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Sikorsky SB-1 flies for first time

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Sikorsky SB-1 flies for first time

Old 16th Mar 2020, 23:15
  #161 (permalink)  
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Army selects Sikorsky / Boeing to go further

https://www.lockheedmartin.com/en-us...00000011212635

The U.S. Army announced that the Sikorsky-Boeing team has been selected to move forward in the Future Long-Range Assault Aircraft’s Competitive Demonstration and Risk Reduction Program (CD&RR) program.”
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Old 17th Mar 2020, 07:01
  #162 (permalink)  
 
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...is that the sound of Sultan choking on his hat?
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Old 17th Mar 2020, 11:01
  #163 (permalink)  
 
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AC

I never really thought the Army would do the smart thing and sole source this phase of FLRAA (it is the Army after all). If the performance specification hasn’t been scaled back from a min cruise speed of 250 kts and a real target of 280 kts the SB offering is there only to blunt program delaying protests as it will never meet this requirement.
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Old 17th Mar 2020, 12:42
  #164 (permalink)  
 
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Originally Posted by Ascend Charlie View Post
...is that the sound of Sultan choking on his hat?
https://www.verticalmag.com/news/bel...raa-selection/

Bell, of course, got a CD&RR OTA contract as well.

I love how the Sikorsky press release talks about their “proven” configuration. They have another couple of weeks to make their 230 knots in March commitment... and there’s far more to proving a platform than flying straight and level at far less than your design speed.
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Old 17th Mar 2020, 12:46
  #165 (permalink)  
 
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Not really surprising that both JMR-TD aircraft are getting CDRR contracts. It buys the Army some time to see if the Defiant can deliver anything like its promise and to work out how the metrics look when combined with FARA. There will be political pressure to ensure the same company doesn't win both to help maintain the industrial base and the Pork Barrel. My money is still firmly on Bell for FLRAA - it's still way ahead in terms of maturity and reduced risk. When the Army announce the 2 development contracts for FARA we'll have a clearer picture.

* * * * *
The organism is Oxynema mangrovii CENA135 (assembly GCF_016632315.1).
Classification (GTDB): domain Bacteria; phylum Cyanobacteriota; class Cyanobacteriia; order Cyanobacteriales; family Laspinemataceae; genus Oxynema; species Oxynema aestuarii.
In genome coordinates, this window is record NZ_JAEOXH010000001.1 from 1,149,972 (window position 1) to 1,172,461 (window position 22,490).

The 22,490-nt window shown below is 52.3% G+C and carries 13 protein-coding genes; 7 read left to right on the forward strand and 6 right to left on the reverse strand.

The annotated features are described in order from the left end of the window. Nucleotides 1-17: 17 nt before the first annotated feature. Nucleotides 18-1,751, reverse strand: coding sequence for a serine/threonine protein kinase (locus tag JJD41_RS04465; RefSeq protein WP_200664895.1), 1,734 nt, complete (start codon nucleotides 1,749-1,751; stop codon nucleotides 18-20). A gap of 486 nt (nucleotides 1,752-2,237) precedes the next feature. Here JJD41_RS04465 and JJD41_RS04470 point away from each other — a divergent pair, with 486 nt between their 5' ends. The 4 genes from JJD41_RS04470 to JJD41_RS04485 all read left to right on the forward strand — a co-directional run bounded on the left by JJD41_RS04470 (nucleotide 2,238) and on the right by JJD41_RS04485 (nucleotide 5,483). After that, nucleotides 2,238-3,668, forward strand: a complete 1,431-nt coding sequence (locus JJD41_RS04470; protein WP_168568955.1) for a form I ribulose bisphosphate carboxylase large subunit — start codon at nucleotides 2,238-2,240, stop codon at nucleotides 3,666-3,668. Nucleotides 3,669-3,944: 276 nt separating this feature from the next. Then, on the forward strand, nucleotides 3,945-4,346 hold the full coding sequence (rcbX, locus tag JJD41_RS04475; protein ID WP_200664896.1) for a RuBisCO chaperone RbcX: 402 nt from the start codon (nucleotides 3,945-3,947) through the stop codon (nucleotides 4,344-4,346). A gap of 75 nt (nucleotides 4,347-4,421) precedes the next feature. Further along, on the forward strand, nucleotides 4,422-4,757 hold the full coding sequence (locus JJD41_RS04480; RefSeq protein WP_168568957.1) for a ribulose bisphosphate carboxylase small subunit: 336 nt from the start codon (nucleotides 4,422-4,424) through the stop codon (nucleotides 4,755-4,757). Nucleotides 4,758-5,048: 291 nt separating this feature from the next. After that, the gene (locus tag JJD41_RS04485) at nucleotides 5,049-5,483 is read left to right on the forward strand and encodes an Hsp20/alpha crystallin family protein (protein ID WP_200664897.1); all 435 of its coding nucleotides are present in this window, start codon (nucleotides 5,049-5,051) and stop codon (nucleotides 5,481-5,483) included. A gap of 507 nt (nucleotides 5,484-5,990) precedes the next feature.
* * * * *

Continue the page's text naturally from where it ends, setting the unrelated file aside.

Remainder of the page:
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Old 17th Mar 2020, 12:56
  #166 (permalink)  
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Contract only for design study?

Reading the more detailed Vertical article, this award is only for a two year design study, not the expected contract to build EMD representative aircraft for a fly off competition.

This is a disappointment for Bell and a life line for Sikorsky/Boeing. Fair? No. But this is a DOD contract.

“These competitively awarded OTA agreements consist of risk reduction activities that combine government research with input from industry partners to inform the future development and procurement of the FLRAA weapons system, according to a copy of the public announcement obtained by Vertical.

Under the agreements, each company will produce initial conceptual designs, requirements feasibility, and trade studies using model based systems engineering. These CD&RR agreements will extend over two years, informing the final Army requirements and the program of record planned for competition in 2022.”

https://www.verticalmag.com/news/bel...raa-selection/


Last edited by CTR; 17th Mar 2020 at 13:16. Reason: Grammar
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Old 13th May 2020, 12:53
  #167 (permalink)  
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Latest Boeing Video Showing SB>1 Defiant in Flight

Don’t blink the video is only 15 seconds long.

https://defence-blog.com/army/sikors...elicopter.html
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Old 13th May 2020, 13:43
  #168 (permalink)  
 
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Originally Posted by CTR View Post
Don’t blink the video is only 15 seconds long.

https://defence-blog.com/army/sikors...elicopter.html
Depending on the maneuver, that may be a meaningful amount of fatigue life 😜.

Ah, I jest. Just hope they’re being safe when expanding the flight envelope.
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Old 13th May 2020, 15:11
  #169 (permalink)  
 
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Originally Posted by CTR View Post
Don’t blink the video is only 15 seconds long.

https://defence-blog.com/army/sikors...elicopter.html